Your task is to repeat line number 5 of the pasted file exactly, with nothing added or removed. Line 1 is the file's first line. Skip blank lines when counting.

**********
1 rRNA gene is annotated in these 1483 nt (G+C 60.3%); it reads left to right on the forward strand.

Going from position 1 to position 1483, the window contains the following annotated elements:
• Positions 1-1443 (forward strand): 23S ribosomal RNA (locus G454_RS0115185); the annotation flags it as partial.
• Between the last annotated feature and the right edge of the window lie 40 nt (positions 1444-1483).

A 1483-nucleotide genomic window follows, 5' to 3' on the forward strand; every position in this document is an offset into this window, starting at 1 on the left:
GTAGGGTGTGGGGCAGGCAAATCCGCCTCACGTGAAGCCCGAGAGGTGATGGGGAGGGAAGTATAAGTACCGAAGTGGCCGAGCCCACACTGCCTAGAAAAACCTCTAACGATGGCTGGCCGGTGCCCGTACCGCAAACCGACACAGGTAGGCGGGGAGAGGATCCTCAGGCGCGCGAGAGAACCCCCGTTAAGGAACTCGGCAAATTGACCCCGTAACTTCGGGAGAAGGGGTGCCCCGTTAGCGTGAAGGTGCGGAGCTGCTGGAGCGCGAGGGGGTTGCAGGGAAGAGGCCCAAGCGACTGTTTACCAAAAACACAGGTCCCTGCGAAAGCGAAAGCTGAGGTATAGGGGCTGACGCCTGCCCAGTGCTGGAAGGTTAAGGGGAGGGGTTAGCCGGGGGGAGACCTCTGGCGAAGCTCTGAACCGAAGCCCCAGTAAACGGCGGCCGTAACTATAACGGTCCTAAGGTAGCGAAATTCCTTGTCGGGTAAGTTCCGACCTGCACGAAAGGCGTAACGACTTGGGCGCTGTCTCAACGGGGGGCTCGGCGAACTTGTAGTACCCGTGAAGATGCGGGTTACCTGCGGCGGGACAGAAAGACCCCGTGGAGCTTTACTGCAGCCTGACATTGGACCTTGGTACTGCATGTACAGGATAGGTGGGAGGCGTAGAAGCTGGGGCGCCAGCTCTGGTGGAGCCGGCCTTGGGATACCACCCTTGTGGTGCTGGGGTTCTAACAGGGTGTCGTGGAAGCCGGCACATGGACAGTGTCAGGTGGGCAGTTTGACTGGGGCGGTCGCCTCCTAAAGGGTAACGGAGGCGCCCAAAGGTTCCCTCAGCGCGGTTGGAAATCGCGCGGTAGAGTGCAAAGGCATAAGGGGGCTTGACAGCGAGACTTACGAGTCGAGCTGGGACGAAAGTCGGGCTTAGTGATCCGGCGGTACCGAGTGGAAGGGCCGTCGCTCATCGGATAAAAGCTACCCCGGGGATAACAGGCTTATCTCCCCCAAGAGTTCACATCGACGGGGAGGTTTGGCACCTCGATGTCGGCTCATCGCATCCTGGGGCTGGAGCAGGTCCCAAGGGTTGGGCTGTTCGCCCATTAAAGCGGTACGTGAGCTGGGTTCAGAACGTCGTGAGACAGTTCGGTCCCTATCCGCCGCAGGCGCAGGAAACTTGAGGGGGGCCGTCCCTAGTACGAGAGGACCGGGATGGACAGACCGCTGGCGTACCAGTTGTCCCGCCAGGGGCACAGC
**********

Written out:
A 1483-nucleotide genomic window follows, 5' to 3' on the forward strand; every position in this document is an offset into this window, starting at 1 on the left: